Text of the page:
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militarized vision

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Journal Article
Camera Obscura (2018) 33 (1 (97)): 113–137.
Published: 01 May 2018
... through the different terrains of collective memory, the article shows that the militarized vision and real-time temporality of Drones produce control effects of visibility like those that currently characterize the borderlands. In contrast, the haptic and entangled aesthetics of TruNode produce...
Journal Article
Camera Obscura (1991) 9 (3 (27)): 54–75.
Published: 01 September 1991
...Laura U. Marks Copyright © 1992 by The Johns Hopkins University Press 1991 Tie a Yellow Ribbon Around Me: Masochism, Militarism and the Gulf War on TV Laura U. Marks The United States’ war with Iraq, despite its rather ignominious con- clusion, produced one durable...
Journal Article
Camera Obscura (1990) 8 (1 (22)): 130–137.
Published: 01 January 1990
... in The Cheese and the Worms writes history as a discursive battle, an endless energetic process of interpretation and rewriting. Although Menocchio belonged to a class that rulers considered illiterate, he reworked his popular education into a vision of life in pointed opposition to sacred texts...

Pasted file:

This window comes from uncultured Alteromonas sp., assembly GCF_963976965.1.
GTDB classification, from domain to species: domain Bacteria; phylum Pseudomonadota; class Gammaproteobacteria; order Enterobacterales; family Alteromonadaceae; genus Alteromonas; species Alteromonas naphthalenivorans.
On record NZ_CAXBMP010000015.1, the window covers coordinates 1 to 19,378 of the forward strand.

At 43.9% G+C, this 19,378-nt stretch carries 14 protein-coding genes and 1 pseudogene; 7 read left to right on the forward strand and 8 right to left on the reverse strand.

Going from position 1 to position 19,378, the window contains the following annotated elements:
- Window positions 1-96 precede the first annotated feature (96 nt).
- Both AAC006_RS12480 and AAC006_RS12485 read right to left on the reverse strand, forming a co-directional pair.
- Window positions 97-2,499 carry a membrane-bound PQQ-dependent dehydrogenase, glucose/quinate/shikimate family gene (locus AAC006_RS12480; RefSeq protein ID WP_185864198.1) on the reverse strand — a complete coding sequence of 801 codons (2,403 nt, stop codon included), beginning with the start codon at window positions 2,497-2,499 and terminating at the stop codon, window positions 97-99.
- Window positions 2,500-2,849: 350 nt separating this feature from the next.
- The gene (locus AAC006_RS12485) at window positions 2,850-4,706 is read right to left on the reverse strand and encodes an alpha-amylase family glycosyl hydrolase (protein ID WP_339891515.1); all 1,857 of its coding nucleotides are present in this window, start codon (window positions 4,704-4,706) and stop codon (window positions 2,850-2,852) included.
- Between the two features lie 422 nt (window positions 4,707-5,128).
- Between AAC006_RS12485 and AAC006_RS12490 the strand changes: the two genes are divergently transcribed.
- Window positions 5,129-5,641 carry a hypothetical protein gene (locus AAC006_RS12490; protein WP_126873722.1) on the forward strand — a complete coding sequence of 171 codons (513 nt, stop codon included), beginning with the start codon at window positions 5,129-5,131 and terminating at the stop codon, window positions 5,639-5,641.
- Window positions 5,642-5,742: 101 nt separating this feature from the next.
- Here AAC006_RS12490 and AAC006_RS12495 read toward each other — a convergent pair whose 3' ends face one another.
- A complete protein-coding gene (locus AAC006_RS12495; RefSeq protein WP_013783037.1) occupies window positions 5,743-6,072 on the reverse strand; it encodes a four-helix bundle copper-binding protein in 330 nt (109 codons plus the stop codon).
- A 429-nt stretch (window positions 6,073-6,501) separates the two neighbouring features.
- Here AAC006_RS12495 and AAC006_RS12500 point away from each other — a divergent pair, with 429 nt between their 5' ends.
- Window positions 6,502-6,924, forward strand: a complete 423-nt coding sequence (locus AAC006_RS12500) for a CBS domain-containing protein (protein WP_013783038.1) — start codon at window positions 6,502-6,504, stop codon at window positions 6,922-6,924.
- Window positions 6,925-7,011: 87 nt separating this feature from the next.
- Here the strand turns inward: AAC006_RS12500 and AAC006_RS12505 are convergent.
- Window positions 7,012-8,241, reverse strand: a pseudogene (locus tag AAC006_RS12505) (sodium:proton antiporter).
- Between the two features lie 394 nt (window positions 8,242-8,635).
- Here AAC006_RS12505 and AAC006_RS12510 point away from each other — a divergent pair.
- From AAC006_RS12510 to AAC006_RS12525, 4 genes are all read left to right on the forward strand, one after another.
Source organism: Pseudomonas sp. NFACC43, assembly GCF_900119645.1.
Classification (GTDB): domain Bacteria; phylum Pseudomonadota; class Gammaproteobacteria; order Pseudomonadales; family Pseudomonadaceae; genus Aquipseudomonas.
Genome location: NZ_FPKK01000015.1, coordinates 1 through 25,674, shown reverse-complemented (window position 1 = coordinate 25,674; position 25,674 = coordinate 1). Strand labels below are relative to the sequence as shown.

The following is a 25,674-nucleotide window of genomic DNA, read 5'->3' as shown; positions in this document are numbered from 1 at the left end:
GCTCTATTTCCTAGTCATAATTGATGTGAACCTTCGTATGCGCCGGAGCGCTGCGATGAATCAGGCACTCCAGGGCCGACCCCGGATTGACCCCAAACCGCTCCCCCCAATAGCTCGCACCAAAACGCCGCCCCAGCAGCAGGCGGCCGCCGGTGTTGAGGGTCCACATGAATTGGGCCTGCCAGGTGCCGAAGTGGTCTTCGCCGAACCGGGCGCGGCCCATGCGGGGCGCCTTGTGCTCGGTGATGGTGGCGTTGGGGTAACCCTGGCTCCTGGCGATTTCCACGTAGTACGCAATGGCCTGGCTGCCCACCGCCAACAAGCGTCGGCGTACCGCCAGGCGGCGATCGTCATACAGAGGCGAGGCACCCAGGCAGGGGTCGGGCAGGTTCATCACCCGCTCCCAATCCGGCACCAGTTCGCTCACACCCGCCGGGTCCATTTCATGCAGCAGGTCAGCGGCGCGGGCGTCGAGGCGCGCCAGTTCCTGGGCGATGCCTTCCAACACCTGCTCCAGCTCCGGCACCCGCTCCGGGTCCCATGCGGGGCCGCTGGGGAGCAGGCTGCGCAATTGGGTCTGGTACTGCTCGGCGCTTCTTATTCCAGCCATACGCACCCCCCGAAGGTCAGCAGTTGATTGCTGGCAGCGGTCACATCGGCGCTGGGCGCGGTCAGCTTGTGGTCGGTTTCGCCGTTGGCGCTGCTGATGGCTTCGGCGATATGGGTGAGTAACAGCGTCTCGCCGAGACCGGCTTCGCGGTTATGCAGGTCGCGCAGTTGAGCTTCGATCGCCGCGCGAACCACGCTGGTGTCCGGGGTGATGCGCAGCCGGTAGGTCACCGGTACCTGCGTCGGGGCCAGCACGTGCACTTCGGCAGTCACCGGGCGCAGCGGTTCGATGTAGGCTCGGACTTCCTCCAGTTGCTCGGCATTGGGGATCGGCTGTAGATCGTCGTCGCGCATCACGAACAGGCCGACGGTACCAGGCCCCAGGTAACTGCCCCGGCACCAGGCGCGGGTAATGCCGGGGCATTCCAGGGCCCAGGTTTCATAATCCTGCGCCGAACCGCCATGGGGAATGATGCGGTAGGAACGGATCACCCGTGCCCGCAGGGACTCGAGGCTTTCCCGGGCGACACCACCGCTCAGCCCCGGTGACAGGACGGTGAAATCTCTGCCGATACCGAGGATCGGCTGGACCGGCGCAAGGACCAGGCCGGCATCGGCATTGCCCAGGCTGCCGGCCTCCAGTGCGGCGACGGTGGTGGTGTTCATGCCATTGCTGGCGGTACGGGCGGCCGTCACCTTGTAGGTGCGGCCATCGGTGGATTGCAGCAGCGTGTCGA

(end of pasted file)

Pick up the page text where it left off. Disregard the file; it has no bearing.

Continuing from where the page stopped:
Journal Article
Camera Obscura (2013) 28 (1 (82)): 135–145.
Published: 01 May 2013
... and strengthening North-­South dia- logue in the US. These encounters were especially critical during the late 1970s and early 1980s in the wake of the exodus from the militarized Southern Cone, struggles for political and economic change in the Central American isthmus, and expanding Mexican and Caribbean...
Journal Article
Camera Obscura (1995) 12 (2 (35)): 106–128.
Published: 01 May 1995
... reviews of Riefenstahl's career;' B. Ruby Rich's investigation of the relevance of German Romantic painting to Riefenstahl's visions;" Cooper C. Graham's Olympia study;' Martin Loiperdinger's Triumph des Willens study." Gisela von Wysocki and Eric Rentschler's Bergfilm and Das blaue Licht examinations...